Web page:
Expert blasts therapy

Denver Post/April 11, 2001
By Kieran Nicholson

Golden, CO -- Therapist Connell Watkins used brainwashing techniques on 10-year-old Candace Newmaker during an intensive two-week therapy session, which ended in the girl's death, according to a local psychiatrist's testimony Tuesday.

Susan Van Scoyk likened the videotaped therapy sessions to what kidnap victim Patty Hearst experienced in the 1970s. Citing "Stockholm syndrome," she compared Candace to Hearst and the therapists to Hearst's kidnappers.

"Candace really had no say"

In Stockholm syndrome, victims are "led to believe they're always wrong and the people who are in authority are always right," said Van Scoyk, who was called to testify by prosecutors.

"Candace really had no say in anything," said Van Scoyk. Watkins and co-defendant Julie Ponder are being tried in Jefferson County on charges of reckless child abuse resulting in death.

The girl's answers to most of Watkins' questions were typically found to be wrong, and her explanations weren't right either, Van Scoyk said. Watkins attempted "to make her feel as if she knew nothing and everyone around her knew the right answers."

Van Scoyk, who works with the Kemp Center in Denver, a national treatment facility for abused and neglected children, watched the videotaped sessions, read court transcripts, reviewed Candace's medical records and history, and pored over ethical and legal guidelines as part of her research in the case, she said.

Van Scoyk said the sessions broke ethical guidelines established by the National Association of Social Workers. Watkins has a master's degree in social work.

"In general, the key word is respect for your client," Van Scoyk said. "Not treating them in a derogatory way and not putting them in harm's way. "The emotional well-being of the client was not cared for," she said.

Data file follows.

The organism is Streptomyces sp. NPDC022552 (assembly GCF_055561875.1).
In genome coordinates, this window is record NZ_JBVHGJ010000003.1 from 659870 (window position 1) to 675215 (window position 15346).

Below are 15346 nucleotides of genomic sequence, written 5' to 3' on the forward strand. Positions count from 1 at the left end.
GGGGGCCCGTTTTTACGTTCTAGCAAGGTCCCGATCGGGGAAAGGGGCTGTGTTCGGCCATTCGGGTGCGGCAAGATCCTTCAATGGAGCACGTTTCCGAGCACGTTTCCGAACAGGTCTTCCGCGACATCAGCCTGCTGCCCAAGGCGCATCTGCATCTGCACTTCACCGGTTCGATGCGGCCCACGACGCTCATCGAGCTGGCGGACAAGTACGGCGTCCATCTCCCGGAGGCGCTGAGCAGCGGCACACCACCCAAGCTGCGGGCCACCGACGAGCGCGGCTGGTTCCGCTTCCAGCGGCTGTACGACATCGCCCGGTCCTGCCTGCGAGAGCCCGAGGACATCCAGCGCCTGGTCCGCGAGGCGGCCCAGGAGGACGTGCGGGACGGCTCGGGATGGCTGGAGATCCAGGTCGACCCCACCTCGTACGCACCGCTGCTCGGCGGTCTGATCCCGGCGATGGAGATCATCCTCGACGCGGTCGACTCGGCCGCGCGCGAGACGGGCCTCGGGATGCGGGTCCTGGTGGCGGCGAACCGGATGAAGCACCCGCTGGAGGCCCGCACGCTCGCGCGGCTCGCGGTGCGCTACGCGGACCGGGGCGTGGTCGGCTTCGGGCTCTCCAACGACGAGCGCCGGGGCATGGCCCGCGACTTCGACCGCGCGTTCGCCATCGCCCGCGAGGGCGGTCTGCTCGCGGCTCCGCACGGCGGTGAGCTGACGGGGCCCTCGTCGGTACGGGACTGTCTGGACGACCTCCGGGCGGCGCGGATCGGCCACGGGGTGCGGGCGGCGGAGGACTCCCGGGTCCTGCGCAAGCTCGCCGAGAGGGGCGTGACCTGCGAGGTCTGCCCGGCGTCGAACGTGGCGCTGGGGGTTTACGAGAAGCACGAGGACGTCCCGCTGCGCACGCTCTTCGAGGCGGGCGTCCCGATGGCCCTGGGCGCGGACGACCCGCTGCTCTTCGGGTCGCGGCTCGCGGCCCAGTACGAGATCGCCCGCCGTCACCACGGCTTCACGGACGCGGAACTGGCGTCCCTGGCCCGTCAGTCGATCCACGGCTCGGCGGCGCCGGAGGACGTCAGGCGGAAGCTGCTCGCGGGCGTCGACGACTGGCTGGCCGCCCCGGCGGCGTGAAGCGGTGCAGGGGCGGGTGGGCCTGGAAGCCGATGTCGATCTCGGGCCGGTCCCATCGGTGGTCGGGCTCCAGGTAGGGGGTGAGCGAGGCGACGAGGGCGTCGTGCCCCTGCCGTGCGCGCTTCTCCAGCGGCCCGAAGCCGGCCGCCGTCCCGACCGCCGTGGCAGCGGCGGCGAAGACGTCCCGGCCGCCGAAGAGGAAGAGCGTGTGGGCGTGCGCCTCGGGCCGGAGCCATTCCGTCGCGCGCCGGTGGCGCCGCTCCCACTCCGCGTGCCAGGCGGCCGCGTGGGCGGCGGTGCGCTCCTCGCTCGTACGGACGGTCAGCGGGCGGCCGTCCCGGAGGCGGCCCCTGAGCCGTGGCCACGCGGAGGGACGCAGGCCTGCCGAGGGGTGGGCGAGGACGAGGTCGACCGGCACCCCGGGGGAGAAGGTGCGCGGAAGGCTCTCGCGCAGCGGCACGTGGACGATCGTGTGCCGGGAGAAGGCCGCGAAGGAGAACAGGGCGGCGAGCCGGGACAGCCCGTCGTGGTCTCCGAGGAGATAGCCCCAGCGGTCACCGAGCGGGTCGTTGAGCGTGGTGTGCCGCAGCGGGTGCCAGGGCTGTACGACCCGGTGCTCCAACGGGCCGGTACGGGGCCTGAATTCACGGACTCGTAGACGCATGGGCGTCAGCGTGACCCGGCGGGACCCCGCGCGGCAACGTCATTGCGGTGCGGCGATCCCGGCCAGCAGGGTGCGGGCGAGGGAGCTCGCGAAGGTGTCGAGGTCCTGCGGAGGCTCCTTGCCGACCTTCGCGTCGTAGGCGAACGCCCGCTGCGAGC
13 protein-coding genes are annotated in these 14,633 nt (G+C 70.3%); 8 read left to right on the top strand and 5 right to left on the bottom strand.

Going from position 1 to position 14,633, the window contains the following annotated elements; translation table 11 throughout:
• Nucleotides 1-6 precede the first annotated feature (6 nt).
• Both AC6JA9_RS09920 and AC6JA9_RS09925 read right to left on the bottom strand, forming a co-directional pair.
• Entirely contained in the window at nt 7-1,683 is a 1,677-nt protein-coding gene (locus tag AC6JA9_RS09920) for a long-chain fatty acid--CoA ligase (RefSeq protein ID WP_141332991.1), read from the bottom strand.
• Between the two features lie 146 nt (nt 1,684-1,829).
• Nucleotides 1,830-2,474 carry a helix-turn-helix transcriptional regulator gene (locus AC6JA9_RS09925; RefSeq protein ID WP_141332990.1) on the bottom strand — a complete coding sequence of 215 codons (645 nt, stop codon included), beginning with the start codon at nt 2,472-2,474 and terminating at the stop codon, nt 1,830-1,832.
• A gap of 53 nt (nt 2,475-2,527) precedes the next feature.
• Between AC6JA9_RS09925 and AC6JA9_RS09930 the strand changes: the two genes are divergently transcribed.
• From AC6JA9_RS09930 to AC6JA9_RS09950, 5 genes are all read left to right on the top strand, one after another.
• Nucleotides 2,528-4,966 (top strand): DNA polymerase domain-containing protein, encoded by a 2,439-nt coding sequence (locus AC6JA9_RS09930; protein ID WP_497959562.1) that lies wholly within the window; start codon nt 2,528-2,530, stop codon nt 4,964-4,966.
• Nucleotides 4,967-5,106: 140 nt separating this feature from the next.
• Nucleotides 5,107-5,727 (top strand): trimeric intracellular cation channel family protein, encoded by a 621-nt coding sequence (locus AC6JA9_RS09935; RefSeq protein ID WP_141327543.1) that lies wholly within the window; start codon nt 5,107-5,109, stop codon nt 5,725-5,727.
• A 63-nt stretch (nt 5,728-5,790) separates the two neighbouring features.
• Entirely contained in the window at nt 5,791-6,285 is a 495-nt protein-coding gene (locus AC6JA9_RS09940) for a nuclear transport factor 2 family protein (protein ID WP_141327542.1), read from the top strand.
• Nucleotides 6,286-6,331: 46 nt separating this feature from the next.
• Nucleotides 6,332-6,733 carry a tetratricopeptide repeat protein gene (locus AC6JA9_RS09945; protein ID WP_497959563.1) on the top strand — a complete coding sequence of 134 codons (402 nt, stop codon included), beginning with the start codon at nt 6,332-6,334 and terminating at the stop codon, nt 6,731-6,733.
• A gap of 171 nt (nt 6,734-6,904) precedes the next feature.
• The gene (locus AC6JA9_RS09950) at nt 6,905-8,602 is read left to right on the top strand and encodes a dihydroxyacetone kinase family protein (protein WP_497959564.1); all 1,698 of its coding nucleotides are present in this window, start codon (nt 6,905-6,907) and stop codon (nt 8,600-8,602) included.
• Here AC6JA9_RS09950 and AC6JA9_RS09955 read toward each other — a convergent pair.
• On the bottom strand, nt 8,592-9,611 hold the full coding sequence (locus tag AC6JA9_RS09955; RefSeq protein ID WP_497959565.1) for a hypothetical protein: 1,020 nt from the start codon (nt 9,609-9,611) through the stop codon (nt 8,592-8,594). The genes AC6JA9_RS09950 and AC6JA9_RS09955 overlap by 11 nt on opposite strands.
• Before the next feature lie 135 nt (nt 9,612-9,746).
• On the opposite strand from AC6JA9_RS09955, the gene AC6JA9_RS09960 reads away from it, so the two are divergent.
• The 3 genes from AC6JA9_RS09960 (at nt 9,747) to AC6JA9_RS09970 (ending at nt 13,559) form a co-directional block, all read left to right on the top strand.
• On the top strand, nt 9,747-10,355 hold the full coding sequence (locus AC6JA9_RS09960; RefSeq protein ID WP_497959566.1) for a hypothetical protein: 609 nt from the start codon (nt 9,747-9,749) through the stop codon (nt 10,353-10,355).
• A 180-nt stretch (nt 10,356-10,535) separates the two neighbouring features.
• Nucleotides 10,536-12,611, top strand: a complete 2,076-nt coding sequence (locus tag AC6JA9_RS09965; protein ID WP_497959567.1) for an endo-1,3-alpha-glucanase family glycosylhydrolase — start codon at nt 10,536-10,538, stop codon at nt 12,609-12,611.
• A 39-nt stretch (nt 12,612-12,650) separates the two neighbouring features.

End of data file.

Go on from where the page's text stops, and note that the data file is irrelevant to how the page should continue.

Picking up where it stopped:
The defense says Candace suffered from reactive attachment disorder, among other psychological illnesses, and that the therapy sessions were an effort to bond Candace with her adoptive mother, Jeane Newmaker. "Intensive" measures, the defense says, had to be taken because traditional therapies, together with medications, were not working.

Van Scoyk labeled the rebirthing, "holding" and "compression" sessions carried out on Candace last April as "experimental or fringe" therapies with no "scientific" validation.

Contact questioned Watkins violated a physical-contact prohibition between client and therapist when she repeatedly grabbed the girl's face, cupped her mouth and squeezed Candace close to her chest, said Van Scoyk.

The physical contact - including a compression session in which Jeane Newmaker followed Watkins' instructions to lick Candace's face - resulted in "emotional harm" and was counterproductive in treating the child, said Van Scoyk.

Van Scoyk said the sessions seemed geared to benefit Newmaker more than Candace. Newmaker received most of the support and most of the sympathy.

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